Everyone has a guilty pleasure. A sneaky drive-thru burger, Katy Perry on your iPod, or watching The Golden Girls while dressed as SpongeBob. Okay, so maybe not everyone has that last one.
The urban tank that's currently dominating your screen is mine. It occupies enough real estate to support a medium-density sub-division, weighs a sprightly 2.7 tonnes, and is powered by a 5.6-litre V8 that slurps premium unleaded at an ecologically obscene rate.
But it’s soooooo good.
The eight-seat Y62 Nissan Patrol Ti is so clearly built for the ‘Murican market (where it’s called the Armada) it’s a safe bet the human hairpiece has one in the presidential fleet.
A week behind the wheel should have had us sneering, but all we could do was smile.
Is there anything interesting about its design? 6/10
Roy and HG dubbed rugby league legend (and political enigma) Glenn Lazarus ‘The brick with eyes’, and it’s not a bad take on the current Patrol’s mammoth presence.
At more than 5.1-metres long, this is a substantial beast.
At more than 5.1-metres long, just under two-metres wide, and close to two-metres tall, this is a substantial beast. You’ve never seen 18-inch rims look so small.
Subtle bulges around the wheel arches and along the bonnet go some way to softening the large regions of only subtly contoured sheet metal. The front and rear bumpers are neatly integrated into the flow of the body, and the flashy, three-part chrome grille boldly announces the big Nissan’s arrival.
The profile is bread-box geometric, with more bright metal finish on the window surrounds, door handles, front guard vents and proudly positioned V8 badges. At the back, the Patrol’s upright stance is clear, with more chrome above the licence plate, and oddly intricate LED tail-lights that look like aftermarket specials from Tokyo’s Akihabara electronics district.
Vast expanses of high-quality leather cover the faces of the classy and oh-so-comfortable seats, while a mix of gentle curves and arrow-straight borders define the dash and centre console.
It’s worth noting Apple CarPlay and Android Auto are missing in action.
But then it’s as if ‘he of the tiny digits’ choppered in and demanded custom touches, like yet more chrome around the console, instruments and key controls, as well as broad bands of high-gloss timber you’d swear was fake, but Nissan says is in fact “high-grade wood” trim.
But aesthetics is always a subjective call, and from a functional point of view the interior layout works beautifully. The switchgear is clean and simple, the multimedia interface is straightforward and intuitive and the ergonomics are thoughtful and considered.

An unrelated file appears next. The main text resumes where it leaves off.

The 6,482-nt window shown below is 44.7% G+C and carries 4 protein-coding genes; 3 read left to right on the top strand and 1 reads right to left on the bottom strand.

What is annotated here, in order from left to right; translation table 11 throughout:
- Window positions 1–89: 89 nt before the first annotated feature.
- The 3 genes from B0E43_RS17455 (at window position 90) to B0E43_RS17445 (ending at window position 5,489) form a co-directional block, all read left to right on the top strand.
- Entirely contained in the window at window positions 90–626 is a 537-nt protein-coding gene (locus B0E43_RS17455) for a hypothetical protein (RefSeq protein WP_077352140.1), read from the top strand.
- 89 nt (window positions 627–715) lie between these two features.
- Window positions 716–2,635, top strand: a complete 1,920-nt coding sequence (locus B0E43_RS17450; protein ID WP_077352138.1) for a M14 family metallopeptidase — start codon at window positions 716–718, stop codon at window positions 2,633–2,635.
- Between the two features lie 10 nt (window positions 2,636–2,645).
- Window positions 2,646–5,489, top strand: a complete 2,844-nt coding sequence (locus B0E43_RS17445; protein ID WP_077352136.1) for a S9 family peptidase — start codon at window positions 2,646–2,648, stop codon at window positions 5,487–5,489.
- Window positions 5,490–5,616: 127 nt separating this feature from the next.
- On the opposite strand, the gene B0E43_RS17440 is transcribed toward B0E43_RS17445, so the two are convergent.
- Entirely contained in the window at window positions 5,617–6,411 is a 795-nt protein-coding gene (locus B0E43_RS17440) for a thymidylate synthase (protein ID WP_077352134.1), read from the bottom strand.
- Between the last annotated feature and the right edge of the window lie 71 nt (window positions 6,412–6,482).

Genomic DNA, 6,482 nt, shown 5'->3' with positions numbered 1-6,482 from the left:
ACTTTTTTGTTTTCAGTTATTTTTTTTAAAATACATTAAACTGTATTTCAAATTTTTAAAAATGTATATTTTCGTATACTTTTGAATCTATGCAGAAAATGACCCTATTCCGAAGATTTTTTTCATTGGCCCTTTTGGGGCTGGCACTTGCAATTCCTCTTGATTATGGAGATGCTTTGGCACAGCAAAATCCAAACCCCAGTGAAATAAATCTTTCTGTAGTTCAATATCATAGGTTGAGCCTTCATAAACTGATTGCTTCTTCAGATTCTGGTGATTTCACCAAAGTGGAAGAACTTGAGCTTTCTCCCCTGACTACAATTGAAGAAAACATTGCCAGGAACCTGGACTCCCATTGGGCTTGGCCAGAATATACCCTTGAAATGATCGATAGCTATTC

Niggles include no digital dash and a steering wheel that won't adjust high enough.
That said, niggles include a steering wheel that just won’t come up high enough (or a driver’s seat that won’t adjust low enough), the lack of a digital speedo read-out, multiple blanked-out switches at the base of the centre stack (not a good look), and an awkward, US-style pedal-operated parking brake. Curse you, middle America.
Space is something this vehicle has in abundance, and with a wheelbase of close to 3.1 metres, passengers are well taken care of. Actually, five out of eight passengers. But it’s likely the third-row seat will be a kid-zone anyway, and if they’re not old enough to vote, they’re not old enough to complain.
The front passengers have access to big door pockets with space for bottles.
The fortunate pair up front will luxuriate in broad but supportive chairs, with heaps of storage on offer, including a giant central console box (with a nifty two-way lid that provides access for rear seaters), a pair of large cupholders, a generous glove box, and big door pockets with space for bottles. There’s also a drop-down sunglass holder in the roof, a 12-volt outlet, as well as USB and auxiliary line-in media sockets.
Second-row accommodation is probably best measured in hectares, but suffice it to say there’s plenty of room. With the driver’s seat set to this 183cm-tester’s position, head and legroom is limo-like, and there’s even enough width for three grown-ups.
Head and legroom in the middle-row is limo-like.
Roof-mounted air-con vents are controlled by a digital panel in the back of the front centre console, there are specific reading lights, big bottle bins in the doors, and a pair of small-ish cupholders in the folding centre armrest.